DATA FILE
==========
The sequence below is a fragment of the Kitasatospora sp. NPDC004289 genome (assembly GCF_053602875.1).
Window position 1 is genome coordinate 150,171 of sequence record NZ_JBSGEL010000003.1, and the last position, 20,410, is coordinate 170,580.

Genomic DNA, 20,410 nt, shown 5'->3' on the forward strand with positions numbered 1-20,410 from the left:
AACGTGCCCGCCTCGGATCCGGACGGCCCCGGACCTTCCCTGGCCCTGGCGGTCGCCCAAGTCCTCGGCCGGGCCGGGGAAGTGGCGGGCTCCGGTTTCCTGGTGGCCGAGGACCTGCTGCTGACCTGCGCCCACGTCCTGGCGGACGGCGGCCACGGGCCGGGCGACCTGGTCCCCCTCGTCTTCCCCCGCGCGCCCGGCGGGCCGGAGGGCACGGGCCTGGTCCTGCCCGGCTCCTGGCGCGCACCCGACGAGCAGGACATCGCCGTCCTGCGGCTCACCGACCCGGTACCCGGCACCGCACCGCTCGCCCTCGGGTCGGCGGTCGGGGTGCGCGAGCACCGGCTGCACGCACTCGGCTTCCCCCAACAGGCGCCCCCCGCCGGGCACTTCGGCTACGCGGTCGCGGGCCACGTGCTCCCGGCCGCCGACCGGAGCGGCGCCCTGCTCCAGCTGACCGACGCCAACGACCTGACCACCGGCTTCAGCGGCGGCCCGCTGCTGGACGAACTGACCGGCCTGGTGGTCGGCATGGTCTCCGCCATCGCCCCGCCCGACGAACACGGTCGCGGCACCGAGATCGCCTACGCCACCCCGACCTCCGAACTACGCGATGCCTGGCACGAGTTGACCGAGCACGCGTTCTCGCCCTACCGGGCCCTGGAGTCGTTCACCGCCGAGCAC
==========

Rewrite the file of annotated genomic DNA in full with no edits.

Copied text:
The sequence below is a fragment of the Kitasatospora sp. NPDC004289 genome (assembly GCF_053602875.1).
Window position 1 is genome coordinate 150,171 of sequence record NZ_JBSGEL010000003.1, and the last position, 20,410, is coordinate 170,580.

Genomic DNA, 20,410 nt, shown 5'->3' on the forward strand with positions numbered 1-20,410 from the left:
AACGTGCCCGCCTCGGATCCGGACGGCCCCGGACCTTCCCTGGCCCTGGCGGTCGCCCAAGTCCTCGGCCGGGCCGGGGAAGTGGCGGGCTCCGGTTTCCTGGTGGCCGAGGACCTGCTGCTGACCTGCGCCCACGTCCTGGCGGACGGCGGCCACGGGCCGGGCGACCTGGTCCCCCTCGTCTTCCCCCGCGCGCCCGGCGGGCCGGAGGGCACGGGCCTGGTCCTGCCCGGCTCCTGGCGCGCACCCGACGAGCAGGACATCGCCGTCCTGCGGCTCACCGACCCGGTACCCGGCACCGCACCGCTCGCCCTCGGGTCGGCGGTCGGGGTGCGCGAGCACCGGCTGCACGCACTCGGCTTCCCCCAACAGGCGCCCCCCGCCGGGCACTTCGGCTACGCGGTCGCGGGCCACGTGCTCCCGGCCGCCGACCGGAGCGGCGCCCTGCTCCAGCTGACCGACGCCAACGACCTGACCACCGGCTTCAGCGGCGGCCCGCTGCTGGACGAACTGACCGGCCTGGTGGTCGGCATGGTCTCCGCCATCGCCCCGCCCGACGAACACGGTCGCGGCACCGAGATCGCCTACGCCACCCCGACCTCCGAACTACGCGATGCCTGGCACGAGTTGACCGAGCACGCGTTCTCGCCCTACCGGGCCCTGGAGTCGTTCACCGCCGAGCAC